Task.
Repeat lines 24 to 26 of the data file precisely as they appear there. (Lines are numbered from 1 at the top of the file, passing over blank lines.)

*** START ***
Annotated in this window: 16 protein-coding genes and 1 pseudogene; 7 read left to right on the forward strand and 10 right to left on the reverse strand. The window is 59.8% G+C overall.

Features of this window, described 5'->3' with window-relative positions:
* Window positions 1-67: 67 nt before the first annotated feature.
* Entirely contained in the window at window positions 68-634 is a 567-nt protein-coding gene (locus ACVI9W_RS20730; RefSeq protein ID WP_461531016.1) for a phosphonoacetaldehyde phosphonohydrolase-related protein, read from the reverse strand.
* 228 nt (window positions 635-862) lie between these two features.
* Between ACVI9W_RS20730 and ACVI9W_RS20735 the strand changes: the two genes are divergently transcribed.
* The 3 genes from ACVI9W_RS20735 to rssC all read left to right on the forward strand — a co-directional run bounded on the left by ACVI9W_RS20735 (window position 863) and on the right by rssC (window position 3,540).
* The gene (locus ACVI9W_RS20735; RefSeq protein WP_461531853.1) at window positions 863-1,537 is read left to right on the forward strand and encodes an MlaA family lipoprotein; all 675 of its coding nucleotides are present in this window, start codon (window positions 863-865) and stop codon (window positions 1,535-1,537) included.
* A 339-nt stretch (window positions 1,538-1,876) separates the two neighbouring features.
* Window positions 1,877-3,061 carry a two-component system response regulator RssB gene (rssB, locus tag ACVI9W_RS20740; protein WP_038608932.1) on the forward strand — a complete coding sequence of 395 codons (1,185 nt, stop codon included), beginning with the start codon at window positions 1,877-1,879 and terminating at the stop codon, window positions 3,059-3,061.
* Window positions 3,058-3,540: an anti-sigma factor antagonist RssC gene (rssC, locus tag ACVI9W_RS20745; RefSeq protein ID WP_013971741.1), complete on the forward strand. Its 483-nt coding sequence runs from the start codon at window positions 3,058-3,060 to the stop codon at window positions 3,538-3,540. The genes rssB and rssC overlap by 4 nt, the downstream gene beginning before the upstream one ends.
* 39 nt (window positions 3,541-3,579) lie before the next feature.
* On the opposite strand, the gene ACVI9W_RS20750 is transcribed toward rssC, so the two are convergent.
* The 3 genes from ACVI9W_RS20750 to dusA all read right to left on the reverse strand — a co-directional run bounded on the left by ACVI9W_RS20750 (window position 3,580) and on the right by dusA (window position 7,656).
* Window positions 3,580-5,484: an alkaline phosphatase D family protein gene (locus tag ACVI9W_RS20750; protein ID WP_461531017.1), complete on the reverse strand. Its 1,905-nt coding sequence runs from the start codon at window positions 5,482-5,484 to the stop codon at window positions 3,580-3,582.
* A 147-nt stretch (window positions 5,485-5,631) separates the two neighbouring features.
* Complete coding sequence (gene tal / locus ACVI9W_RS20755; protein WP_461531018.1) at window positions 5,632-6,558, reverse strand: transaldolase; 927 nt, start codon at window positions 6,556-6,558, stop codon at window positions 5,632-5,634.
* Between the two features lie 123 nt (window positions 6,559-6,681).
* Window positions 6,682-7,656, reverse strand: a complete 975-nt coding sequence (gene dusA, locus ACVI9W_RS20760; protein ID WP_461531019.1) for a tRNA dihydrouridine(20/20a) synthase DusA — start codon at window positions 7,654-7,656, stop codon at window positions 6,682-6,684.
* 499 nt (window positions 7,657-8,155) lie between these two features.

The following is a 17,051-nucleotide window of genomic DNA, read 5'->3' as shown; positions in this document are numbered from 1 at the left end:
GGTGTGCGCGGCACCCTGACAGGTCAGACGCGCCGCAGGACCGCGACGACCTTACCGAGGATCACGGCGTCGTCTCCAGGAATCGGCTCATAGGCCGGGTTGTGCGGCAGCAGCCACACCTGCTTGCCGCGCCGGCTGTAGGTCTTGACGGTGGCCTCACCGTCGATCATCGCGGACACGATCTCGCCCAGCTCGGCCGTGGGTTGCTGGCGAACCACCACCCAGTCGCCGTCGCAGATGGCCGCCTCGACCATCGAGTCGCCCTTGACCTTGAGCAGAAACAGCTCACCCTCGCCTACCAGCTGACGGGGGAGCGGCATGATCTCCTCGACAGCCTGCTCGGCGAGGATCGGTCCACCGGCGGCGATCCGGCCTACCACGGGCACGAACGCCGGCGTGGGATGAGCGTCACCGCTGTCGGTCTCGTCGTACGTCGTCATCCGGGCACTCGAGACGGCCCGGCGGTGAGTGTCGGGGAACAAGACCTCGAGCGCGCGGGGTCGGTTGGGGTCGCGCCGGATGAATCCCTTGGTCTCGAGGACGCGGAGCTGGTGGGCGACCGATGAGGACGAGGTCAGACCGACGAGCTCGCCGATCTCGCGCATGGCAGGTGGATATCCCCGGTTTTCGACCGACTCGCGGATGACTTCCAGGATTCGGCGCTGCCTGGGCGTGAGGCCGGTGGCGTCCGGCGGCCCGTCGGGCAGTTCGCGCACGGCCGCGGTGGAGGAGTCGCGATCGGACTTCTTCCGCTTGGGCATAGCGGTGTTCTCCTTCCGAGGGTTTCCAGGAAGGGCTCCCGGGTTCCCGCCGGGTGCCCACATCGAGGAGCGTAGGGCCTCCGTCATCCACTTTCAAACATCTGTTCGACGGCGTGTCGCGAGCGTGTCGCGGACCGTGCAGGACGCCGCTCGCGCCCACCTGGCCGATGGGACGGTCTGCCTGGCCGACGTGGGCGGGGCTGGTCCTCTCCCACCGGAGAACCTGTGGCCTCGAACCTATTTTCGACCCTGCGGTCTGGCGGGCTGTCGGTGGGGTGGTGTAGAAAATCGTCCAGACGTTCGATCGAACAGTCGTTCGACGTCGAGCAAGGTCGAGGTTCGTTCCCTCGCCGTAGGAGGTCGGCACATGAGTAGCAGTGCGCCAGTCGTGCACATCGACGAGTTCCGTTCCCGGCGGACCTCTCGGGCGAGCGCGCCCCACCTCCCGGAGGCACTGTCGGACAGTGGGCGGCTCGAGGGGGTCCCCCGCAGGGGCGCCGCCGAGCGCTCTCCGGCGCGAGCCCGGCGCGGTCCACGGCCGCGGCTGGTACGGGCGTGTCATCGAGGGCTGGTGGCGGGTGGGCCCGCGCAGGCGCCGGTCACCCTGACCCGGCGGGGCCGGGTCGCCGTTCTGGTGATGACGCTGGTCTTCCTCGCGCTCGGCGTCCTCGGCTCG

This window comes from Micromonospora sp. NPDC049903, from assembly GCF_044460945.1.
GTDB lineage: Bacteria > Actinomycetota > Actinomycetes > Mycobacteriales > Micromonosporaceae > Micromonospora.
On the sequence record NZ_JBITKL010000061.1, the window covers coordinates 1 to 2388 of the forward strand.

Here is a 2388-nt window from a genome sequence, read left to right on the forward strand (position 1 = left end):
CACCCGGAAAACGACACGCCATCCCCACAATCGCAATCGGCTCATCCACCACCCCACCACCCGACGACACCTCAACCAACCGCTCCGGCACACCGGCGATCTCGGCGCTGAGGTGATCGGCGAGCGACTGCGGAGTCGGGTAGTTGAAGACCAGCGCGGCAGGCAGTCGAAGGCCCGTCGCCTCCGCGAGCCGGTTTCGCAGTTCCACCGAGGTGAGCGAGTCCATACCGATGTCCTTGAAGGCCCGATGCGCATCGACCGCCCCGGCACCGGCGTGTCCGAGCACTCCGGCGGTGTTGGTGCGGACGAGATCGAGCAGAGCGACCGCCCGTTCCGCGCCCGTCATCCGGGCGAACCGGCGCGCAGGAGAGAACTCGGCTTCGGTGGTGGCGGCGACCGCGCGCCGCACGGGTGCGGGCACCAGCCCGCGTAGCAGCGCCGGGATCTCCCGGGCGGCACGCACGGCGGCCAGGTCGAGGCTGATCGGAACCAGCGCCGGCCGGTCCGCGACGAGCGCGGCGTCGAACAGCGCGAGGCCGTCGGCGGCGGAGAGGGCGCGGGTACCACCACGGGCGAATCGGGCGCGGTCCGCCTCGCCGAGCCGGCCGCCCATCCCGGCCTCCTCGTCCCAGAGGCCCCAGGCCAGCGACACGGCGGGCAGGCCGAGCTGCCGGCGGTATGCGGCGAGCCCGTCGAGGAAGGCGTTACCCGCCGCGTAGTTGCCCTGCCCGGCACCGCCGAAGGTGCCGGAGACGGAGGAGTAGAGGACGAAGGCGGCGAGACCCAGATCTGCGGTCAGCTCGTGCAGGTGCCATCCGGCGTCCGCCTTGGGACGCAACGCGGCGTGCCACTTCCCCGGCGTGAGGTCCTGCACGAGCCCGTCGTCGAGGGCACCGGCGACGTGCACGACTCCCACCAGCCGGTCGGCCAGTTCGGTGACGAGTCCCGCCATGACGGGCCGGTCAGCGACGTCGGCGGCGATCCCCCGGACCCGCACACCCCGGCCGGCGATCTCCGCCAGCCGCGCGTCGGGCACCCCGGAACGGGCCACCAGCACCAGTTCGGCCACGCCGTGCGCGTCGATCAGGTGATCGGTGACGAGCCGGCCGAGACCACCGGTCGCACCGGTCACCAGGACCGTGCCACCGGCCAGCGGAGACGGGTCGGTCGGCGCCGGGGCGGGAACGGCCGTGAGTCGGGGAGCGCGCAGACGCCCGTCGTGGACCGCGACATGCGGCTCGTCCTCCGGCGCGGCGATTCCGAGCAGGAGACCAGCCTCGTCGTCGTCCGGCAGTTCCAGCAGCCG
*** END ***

GTDB lineage: Bacteria > Actinomycetota > Actinomycetes > Mycobacteriales > Micromonosporaceae > Micromonospora.
On the sequence record NZ_JBITKL010000061.1, the window covers coordinates 1 to 2388 of the forward strand.

Here is a 2388-nt window from a genome sequence, read left to right on the forward strand (position 1 = left end):